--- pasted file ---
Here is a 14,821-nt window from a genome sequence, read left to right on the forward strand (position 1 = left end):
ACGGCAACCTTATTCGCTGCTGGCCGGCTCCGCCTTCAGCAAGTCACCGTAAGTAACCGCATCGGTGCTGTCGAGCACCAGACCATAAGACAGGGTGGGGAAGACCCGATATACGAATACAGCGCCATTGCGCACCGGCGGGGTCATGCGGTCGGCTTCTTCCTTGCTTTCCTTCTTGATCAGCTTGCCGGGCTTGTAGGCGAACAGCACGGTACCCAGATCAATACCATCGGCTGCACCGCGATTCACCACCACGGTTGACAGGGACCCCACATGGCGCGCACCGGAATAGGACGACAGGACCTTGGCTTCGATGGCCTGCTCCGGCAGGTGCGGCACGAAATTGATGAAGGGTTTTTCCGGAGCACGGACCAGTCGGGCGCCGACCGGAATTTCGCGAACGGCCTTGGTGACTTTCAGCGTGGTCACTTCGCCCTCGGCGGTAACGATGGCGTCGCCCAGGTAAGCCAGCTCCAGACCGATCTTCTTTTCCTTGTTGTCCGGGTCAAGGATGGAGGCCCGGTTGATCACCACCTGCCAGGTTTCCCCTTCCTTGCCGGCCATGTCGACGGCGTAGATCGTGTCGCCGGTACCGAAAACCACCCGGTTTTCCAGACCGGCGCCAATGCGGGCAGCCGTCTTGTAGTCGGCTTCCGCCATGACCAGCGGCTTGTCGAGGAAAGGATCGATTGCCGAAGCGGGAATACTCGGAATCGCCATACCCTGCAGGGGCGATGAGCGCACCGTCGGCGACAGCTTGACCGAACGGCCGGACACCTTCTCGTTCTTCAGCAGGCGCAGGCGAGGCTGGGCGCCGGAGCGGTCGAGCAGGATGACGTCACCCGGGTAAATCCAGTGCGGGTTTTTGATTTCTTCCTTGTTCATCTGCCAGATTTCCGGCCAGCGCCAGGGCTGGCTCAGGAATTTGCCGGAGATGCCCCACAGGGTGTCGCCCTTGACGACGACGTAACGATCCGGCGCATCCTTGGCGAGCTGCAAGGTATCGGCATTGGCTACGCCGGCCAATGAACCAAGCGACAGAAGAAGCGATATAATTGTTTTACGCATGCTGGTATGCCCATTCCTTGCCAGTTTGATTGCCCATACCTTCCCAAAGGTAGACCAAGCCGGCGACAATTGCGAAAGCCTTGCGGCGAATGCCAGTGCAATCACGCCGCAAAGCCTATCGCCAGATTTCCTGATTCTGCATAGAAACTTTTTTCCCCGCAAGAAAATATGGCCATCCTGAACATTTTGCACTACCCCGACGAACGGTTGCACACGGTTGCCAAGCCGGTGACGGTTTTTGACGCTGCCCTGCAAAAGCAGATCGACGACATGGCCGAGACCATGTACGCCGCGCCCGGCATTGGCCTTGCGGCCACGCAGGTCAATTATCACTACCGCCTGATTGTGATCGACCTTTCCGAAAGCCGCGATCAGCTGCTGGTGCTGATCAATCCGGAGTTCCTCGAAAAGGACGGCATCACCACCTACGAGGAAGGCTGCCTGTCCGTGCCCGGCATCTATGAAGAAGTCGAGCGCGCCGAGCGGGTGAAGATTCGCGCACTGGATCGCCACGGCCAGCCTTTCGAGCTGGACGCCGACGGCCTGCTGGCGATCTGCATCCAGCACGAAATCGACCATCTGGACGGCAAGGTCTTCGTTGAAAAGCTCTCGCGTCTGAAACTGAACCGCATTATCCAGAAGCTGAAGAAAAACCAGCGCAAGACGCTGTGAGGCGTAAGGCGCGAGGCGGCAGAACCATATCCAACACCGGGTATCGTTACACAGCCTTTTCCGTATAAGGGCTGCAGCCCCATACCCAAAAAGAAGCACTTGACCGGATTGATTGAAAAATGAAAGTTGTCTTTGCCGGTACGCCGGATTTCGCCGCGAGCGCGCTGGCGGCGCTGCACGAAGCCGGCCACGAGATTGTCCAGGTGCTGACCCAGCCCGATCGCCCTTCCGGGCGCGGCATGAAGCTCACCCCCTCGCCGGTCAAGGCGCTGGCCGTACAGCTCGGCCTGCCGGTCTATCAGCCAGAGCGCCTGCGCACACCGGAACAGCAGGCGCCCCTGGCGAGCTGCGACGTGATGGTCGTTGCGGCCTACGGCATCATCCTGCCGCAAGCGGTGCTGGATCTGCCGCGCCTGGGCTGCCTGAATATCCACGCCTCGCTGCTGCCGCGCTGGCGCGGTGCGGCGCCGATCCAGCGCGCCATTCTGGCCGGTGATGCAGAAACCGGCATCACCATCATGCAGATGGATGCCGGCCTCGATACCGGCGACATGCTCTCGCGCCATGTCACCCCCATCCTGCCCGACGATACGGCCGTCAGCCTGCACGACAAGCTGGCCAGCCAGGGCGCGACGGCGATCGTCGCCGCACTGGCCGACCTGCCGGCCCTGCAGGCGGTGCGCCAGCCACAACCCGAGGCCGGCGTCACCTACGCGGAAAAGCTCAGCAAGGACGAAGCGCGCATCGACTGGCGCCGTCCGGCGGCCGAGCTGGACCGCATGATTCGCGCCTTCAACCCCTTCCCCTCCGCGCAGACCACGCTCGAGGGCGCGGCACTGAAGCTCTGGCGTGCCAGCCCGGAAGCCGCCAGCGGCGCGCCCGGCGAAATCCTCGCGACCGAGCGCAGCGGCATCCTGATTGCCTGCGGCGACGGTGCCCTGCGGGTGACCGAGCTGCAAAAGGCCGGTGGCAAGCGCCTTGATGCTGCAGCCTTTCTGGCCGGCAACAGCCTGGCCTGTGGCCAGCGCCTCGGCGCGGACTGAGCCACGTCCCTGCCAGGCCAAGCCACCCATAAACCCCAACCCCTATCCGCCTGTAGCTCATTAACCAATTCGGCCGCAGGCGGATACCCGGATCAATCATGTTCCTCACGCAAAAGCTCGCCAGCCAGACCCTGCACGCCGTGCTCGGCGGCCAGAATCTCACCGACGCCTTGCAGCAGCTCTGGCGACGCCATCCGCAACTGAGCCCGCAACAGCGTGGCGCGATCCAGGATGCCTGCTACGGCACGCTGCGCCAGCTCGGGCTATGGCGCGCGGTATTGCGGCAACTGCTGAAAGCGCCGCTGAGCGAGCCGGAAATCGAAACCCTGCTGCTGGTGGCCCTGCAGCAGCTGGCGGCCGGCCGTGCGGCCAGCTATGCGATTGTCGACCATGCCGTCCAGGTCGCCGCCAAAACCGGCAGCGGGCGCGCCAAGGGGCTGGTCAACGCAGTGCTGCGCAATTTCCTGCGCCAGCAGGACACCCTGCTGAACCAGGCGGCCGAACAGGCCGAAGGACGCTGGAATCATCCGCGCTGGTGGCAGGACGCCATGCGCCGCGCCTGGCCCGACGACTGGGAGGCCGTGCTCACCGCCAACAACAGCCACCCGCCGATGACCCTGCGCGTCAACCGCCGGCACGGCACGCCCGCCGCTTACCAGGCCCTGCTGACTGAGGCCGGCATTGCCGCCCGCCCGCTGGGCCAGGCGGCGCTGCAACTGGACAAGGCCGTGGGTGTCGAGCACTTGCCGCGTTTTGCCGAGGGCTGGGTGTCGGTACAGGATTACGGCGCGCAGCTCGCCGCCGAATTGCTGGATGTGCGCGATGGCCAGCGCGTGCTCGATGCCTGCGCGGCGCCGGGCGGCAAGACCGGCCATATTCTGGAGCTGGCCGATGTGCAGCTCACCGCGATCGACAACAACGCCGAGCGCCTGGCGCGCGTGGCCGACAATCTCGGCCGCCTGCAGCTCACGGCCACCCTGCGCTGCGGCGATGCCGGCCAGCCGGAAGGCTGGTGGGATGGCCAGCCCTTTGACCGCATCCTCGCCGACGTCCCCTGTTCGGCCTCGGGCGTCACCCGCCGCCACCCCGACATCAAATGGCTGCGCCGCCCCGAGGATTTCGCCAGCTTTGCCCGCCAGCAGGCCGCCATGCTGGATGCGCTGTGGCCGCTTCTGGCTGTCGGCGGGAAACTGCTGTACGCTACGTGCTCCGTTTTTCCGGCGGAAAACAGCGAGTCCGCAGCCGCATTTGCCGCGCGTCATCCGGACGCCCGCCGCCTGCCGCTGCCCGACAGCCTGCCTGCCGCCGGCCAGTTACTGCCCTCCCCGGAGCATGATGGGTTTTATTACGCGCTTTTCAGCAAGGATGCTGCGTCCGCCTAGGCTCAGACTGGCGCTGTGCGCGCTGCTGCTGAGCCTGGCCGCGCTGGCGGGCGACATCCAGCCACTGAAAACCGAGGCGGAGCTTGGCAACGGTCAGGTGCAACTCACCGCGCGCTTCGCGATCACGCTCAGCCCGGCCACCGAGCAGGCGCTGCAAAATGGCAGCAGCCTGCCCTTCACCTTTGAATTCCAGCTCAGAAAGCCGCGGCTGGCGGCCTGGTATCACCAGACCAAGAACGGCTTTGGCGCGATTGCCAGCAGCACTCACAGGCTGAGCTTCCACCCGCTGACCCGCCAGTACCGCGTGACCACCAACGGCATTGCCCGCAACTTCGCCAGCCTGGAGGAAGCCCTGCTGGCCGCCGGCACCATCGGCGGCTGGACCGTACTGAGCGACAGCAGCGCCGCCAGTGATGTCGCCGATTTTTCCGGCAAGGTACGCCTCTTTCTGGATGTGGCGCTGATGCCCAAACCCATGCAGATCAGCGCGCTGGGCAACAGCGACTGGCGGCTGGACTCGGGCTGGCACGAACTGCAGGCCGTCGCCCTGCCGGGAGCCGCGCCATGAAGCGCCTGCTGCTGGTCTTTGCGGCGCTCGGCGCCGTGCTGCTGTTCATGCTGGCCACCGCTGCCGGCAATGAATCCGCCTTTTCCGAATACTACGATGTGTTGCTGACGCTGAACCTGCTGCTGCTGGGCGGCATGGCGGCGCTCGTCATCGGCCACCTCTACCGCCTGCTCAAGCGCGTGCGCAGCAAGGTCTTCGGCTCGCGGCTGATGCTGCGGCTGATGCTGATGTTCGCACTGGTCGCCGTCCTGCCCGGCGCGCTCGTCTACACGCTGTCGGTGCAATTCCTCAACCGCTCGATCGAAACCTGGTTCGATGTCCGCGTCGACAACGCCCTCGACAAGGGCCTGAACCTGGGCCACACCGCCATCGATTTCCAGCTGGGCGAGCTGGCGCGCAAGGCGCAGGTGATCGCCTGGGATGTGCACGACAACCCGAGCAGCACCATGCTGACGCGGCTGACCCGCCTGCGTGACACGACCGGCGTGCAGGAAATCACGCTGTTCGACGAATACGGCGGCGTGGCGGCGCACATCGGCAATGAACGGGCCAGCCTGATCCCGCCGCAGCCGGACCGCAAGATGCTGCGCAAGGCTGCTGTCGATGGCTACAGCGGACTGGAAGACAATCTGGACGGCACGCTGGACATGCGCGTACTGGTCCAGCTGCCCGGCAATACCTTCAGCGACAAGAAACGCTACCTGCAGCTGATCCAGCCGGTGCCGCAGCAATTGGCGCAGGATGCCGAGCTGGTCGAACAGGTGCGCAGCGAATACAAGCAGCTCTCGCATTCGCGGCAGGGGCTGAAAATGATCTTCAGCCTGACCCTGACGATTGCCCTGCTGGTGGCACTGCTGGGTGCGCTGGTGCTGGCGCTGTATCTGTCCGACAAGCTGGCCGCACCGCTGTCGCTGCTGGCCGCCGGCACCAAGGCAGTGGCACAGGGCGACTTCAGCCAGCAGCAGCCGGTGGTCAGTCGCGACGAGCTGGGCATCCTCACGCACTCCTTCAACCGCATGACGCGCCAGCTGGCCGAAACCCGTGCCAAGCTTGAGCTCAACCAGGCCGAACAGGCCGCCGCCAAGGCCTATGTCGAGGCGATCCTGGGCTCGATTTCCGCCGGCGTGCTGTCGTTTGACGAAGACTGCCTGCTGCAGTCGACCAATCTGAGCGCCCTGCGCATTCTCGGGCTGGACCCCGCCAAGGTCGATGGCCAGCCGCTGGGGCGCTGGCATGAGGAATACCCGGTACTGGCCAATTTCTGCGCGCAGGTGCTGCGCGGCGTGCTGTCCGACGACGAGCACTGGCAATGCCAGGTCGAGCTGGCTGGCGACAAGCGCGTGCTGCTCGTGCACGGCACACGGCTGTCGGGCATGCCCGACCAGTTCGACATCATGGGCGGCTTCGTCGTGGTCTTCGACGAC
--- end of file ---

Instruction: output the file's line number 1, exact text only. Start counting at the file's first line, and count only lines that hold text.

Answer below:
Here is a 14,821-nt window from a genome sequence, read left to right on the forward strand (position 1 = left end):